What harm can 15 grams of sugar cause

NUTRITION: What sugar does to our brains

NUTRITION: What sugar does to our brains

Sweets are not only bad for teeth and body, but also for the brain. New studies show: Too much sugar can make you depressed and forgetful.

Michael Baumann

The human brain has a special relationship with sugar. It answers before we even put a piece of candy or a piece of chocolate in our mouths. Because just the sight of something sweet activates the so-called reward center in the brain. This announces: "An excellent choice, put it in!" When the candy lands on the tip of the tongue, the sensory receptors begin to fire their signals into the brain. This rewards us for the sweet bite with feelings of happiness. And it demands: "More of it!"

Such beautiful moments bring us sweet things - in the long run, not only figure and teeth suffer, but also mental health. This is shown by a study published last month: Scientists from London University College show a connection between sugar consumption and the development of mental illnesses such as depression and anxiety disorders. This conclusion was based on surveys of over 8,000 study participants on their sugar consumption and psychological well-being. The surveys were repeated regularly over a period of over 20 years. A connection was particularly evident in men: those who consumed more than 67 grams of sugar daily through soft drinks and snacks had a 23 percent higher risk of developing a mental disorder than subjects who did daily five years after the first survey ate less than 40 grams of sweets.

The British researchers believe that sugar consumption actually leads to brain damage and not the other way around. Because those who suffered from a mental disorder at the beginning of the study did not consume more sugar than before five years later.

Correlation between blood sugar and dementia

Earlier studies suggested the negative impact of sugar consumption on the human brain. In 2013, US researchers found that people with high blood sugar levels were more likely to develop dementia. And in another study from the same year, German scientists measured the blood sugar of 141 healthy seniors and then had them take part in a memory test. The subjects had to memorize 15 words. Half an hour later they were interrogated. Again, those subjects who had high blood sugar values ​​performed worse: They remembered an average of two words less than their colleagues with normal blood values. And the examination of their hippocampus - the brain area that helps to store what they have learned - showed that it was smaller and less structured than in the participants with lower blood sugar.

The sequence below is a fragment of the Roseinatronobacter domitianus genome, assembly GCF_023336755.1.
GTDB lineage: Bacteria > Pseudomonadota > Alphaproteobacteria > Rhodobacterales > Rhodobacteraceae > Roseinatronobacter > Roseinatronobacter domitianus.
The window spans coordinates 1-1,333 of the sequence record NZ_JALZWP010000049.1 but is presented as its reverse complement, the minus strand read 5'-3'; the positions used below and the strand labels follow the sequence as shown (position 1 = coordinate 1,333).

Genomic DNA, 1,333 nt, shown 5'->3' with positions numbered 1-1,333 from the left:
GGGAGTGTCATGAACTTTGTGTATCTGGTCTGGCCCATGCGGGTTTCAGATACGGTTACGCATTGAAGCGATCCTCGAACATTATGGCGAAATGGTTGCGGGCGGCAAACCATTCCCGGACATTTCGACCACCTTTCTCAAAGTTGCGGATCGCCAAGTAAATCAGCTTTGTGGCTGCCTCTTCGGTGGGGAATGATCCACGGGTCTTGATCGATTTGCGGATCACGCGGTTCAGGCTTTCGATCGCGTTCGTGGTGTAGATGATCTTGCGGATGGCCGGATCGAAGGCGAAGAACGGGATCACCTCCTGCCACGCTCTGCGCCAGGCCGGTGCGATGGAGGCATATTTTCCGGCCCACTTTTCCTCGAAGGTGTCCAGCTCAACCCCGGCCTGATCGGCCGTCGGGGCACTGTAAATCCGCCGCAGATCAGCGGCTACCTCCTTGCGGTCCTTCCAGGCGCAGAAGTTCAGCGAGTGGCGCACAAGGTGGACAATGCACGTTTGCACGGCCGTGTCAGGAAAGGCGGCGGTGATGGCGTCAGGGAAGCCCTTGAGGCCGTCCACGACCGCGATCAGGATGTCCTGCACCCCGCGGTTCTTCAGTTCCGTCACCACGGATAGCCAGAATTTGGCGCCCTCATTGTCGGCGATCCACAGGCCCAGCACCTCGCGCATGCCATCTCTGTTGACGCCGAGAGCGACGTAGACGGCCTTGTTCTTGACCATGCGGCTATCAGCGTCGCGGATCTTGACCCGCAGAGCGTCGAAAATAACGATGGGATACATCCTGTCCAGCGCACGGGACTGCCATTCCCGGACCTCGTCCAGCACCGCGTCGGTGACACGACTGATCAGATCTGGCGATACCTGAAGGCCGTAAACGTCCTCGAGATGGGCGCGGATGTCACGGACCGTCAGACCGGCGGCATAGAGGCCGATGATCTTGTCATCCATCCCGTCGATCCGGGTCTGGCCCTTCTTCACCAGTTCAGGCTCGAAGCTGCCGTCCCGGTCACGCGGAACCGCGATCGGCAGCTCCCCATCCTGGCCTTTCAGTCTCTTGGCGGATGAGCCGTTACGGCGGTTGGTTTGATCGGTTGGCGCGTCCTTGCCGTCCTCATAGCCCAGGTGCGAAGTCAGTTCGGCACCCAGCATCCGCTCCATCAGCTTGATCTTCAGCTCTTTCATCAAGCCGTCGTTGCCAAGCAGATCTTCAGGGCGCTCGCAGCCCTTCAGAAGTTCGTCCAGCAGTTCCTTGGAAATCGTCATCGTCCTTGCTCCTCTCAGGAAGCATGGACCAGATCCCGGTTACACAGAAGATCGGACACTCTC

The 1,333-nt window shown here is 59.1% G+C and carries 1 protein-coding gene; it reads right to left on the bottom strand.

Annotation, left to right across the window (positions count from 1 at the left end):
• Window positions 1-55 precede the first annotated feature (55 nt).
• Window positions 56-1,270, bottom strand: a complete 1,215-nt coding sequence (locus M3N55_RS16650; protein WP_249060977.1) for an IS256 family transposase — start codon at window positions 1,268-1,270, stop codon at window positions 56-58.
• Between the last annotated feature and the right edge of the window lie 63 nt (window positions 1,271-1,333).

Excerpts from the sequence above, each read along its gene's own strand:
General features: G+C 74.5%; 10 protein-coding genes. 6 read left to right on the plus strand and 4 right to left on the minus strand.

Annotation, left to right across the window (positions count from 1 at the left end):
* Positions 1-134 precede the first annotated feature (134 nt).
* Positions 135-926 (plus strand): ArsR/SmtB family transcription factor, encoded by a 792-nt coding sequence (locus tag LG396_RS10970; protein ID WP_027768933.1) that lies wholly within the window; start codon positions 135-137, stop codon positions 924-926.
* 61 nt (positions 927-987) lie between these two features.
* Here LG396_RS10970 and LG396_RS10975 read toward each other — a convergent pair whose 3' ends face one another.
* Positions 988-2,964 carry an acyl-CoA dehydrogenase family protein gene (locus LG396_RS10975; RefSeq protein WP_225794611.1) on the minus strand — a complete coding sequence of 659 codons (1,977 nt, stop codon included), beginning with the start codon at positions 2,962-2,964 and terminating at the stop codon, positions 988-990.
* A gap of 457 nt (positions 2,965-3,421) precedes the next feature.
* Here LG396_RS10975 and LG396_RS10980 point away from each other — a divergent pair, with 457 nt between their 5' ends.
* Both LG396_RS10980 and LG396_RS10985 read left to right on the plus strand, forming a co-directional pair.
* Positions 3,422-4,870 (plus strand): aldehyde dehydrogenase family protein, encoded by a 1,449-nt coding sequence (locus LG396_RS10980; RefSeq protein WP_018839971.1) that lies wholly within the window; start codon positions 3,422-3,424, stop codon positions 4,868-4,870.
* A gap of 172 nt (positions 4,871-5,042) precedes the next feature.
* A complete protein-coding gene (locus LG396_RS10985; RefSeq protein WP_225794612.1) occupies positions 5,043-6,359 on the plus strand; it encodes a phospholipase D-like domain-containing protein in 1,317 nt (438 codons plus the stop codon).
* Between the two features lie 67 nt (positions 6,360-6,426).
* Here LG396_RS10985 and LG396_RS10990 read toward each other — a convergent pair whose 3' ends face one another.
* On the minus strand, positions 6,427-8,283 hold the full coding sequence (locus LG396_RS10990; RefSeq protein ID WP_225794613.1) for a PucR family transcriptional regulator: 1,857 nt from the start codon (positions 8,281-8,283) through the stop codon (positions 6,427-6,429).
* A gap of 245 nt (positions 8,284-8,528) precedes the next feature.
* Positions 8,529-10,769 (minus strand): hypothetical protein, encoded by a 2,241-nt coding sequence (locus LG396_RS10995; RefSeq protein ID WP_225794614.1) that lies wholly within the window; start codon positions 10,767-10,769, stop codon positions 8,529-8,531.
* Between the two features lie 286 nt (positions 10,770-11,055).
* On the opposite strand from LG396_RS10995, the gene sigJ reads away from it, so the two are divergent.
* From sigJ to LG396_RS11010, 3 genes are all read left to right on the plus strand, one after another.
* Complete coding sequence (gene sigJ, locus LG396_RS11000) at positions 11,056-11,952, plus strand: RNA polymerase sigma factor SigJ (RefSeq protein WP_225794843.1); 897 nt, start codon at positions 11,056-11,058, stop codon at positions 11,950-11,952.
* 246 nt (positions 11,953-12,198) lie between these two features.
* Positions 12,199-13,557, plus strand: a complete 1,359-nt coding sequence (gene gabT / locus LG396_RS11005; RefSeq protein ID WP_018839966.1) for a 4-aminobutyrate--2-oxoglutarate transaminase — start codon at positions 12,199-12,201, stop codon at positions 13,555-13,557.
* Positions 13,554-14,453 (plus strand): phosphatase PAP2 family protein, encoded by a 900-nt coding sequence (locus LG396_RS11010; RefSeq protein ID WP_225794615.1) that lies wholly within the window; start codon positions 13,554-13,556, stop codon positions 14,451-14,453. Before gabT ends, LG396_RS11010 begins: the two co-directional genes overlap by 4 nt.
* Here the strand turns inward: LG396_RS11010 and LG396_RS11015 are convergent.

It seems paradoxical: Sugar is said to be harmful to our brain in the long term, and yet it rewards us with happiness hormones for every treat. “Our brain doesn't do anything wrong,” says Matthias Wyss, who researches human sugar metabolism at the Institute for Pharmacology and Toxicology at the University of Zurich. "Sugar is absolutely vital for the brain." In the form of glucose, it supplies our central thinking organ with energy. And it needs more of it than any other organ in our body. Every day it processes around 120 grams of the sweet substance - that's the equivalent of 30 sugar cubes. "In order to have a sufficient blood sugar level, we don't need to eat sweets," says Wyss. Because long chains of sugar are also contained in foods rich in carbohydrates - for example in bread, rice and pasta. Our digestive system splits these long chains into individual glucose molecules, which are then absorbed into the blood. And if the blood sugar drops between two meals, the body can even produce it itself: it mainly converts protein breakdown products into glucose in the liver.

Sugar's accomplices

Although there is a connection between sugar consumption and mental disorders, according to several studies, says Wyss: "The sugar itself is not harmful to the brain cells." Rather, he blames various indirect consequences of sugar for problems such as depression or poor memory. For example, the fat that the body makes from excess sugar. "This leads to changes in the blood vessels and thus to circulatory disorders in the brain, which can explain poor memory performance," says Wyss. He names insulin as another possible culprit. This hormone is secreted by the pancreas when blood sugar levels rise. It ensures that the cells in the tissue absorb the sugar. In the brain, however, it has other functions: It is involved in thought processes and plays a role in memory. If someone eats a lot of sweet things, they have consistently high insulin levels. This leads to habituation - the brain no longer responds properly to the signals. At least in animal experiments, this leads to weaker mental performance. “It is easy to imagine that the same effect will also occur in humans,” says the Zurich researcher.

More research is needed before we understand exactly what sugar is doing in our body, says Wyss. And he himself won't be averse to the sweet stuff for the time being. Because sugar - enjoyed in moderation - also has its good sides: "In the short term, a piece of chocolate boosts memory," says Wyss. So: an excellent choice, put it in!